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Opals: Staring down the China Syndrome

DEEP, deep, deep doggy-do. That's what the Opals played themselves into with the heaviness of their opening intragroup loss to Belgium, which now will make qualifying for the playoffs through China an absolute must tomorrow night in Tokyo.

Lose, and qualifying for the quarter-finals is out of Australia's hands and it is most likely out of the Olympic Games. That simple.

Win, and there's still no guarantee the Opals will advance, with the result then hinging on the last round Belgium-China fixture.

For the second Olympics in a row, our men look a stronger medal chance than our women when for more than two decades, the opposite scenario existed.

The situation tomorrow is so dire, it is reminiscent of the last time - the ONLY time - a FIBA Women's World Cup was held in Australia, back with Oz94 in 1994 when the Opals needed to beat Italy by 13 or more in their last intragroup game to advance.

(They did it, winning by 22.) Now, 27 years later and with the FIBA World Cup coming to Australia next year, the Opals are on the brink of elimination after not only losing to Belgium but succumbing by a whopping 15 points.

Effectively they are 0-1 and -15 on points differential. They not only have to beat China but then sweat on China losing to Belgium. Because if it doesn't, Australia will be in a threeway tie where points differential will be a factor. And Belgium already has 15 points up its sleeve, effectively putting it 30 points clear.

If China was to beat Belgium, then that points spread will become relevant in the threeway tie.

So it's beat China tomorrow, then pray Belgium does the same.

It's quite the dilemma and reflects how poorly the Opals managed the clock and the deficit in that opening loss. Meanwhile China was hammering Olympics debutant and international minnow Puerto Rico 97-55, building its confidence immeasurably.

Yueru Li had a 21-point, 12-rebound double and Xu Han had 11 and 14. No great surprise really, considering Li is 200cm (6-7) and Han 205cm (6-9). Reckon they could cause the Opals a few interior issues?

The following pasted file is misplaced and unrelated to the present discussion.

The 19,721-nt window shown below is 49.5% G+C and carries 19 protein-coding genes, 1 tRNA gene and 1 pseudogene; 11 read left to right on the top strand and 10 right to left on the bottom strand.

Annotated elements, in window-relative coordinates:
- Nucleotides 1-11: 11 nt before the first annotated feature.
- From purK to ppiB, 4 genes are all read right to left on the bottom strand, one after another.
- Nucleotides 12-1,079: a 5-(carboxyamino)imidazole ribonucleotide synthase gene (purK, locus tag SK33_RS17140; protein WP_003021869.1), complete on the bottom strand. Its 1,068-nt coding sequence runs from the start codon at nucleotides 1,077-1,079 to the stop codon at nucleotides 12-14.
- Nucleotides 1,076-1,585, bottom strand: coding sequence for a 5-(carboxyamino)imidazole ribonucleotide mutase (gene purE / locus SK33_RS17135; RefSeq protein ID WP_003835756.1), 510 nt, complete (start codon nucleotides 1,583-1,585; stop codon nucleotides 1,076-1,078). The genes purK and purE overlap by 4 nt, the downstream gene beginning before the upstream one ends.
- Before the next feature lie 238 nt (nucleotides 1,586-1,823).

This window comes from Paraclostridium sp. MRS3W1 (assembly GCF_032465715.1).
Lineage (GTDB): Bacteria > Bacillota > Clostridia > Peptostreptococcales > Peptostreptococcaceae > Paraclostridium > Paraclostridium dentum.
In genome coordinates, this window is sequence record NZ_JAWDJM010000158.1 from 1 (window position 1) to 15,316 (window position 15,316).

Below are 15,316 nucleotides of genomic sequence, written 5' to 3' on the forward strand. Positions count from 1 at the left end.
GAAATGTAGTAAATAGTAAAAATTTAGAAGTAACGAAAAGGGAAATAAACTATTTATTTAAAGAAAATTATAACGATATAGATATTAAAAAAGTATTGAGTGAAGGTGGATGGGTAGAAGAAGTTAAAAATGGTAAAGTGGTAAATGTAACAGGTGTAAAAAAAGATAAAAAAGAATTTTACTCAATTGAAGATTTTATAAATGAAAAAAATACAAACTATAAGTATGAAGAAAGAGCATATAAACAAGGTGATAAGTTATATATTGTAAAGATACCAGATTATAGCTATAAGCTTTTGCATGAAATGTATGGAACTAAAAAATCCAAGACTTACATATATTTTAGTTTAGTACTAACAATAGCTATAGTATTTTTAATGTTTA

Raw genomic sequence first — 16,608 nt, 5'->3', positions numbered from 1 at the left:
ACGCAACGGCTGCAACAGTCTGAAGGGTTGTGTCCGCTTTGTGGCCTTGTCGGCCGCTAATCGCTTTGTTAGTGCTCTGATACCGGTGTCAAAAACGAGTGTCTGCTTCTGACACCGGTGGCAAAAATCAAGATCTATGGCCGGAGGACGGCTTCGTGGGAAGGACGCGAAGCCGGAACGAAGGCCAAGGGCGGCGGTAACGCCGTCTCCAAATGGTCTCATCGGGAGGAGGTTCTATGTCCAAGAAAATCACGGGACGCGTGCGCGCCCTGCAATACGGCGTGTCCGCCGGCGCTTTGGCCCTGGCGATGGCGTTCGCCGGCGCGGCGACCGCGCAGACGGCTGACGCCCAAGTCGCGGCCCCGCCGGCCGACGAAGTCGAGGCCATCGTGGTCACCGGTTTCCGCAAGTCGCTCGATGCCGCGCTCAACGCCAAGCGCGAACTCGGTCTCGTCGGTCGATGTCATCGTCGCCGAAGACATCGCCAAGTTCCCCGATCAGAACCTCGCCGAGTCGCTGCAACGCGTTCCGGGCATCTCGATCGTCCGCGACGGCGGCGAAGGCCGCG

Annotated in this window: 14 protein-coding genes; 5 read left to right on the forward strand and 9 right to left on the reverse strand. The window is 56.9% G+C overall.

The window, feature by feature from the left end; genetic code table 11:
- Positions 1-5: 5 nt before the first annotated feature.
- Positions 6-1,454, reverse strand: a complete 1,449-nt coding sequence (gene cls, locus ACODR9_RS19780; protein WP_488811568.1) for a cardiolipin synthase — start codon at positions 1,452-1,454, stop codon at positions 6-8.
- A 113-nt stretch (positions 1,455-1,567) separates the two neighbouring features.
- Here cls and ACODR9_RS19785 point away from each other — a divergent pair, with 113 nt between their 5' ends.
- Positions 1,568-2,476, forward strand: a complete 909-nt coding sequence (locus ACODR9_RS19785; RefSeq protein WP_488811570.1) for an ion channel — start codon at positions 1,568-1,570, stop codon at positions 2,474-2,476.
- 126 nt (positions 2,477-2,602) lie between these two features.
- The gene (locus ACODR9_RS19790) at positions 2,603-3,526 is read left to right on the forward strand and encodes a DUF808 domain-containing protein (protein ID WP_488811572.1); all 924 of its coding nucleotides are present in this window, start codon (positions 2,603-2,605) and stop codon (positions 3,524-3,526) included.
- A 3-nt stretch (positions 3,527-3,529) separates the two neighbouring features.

Coach Sandy Brondello needs to be bold and throw away the conservatism which marred the loss to Belgium. Steph Talbot, who missed the game with a foot injury, is expected back so she has the full complement from which to select.

Right now, Ezi Magbegor is being asked to do too much. She is a star now and will glow even brighter in the future. But she is 21. Expecting her to lead Australia's scoring and guard Belgium's toughest player was always risky, if not plain foolhardy.

That's where Marianna Tolo should have started and Cayla George brought off the bench.

Sure, it's easy to be clever in hindsight but Belgium's scout showed Emma Meesemann was going to be a defensive problem, not to mention point guard Julie Allemand was going to carve us up.

Leilani Mitchell has been a great player but if she cannot defend international PGs, then she must come off the bench and, hopefully, provide some offensive spark.

Brondello has two strategies now and she can learn here from her predecessor's error of judgment.

Either shake up the lineup and go with those best-suited to face China, also using her energetic young players more - how about Tess Lavey, and has she forgotten Alanna Smith's Asia Cup and World Cup performances? - or bank on personal pride driving those who Australia has relied upon in the past digging in and finding that one special game.

My money says she will do the latter and, hopefully, they will go to the well and produce that big game required.

Otherwise, the Opals will finish third at best in their group, and with the beating they took from Belgium, be unlikely to squeeze through among the two best third-placed finishers.

This isn't their biggest game since Rio. This is their biggest challenge since Oz94.

Jul 29

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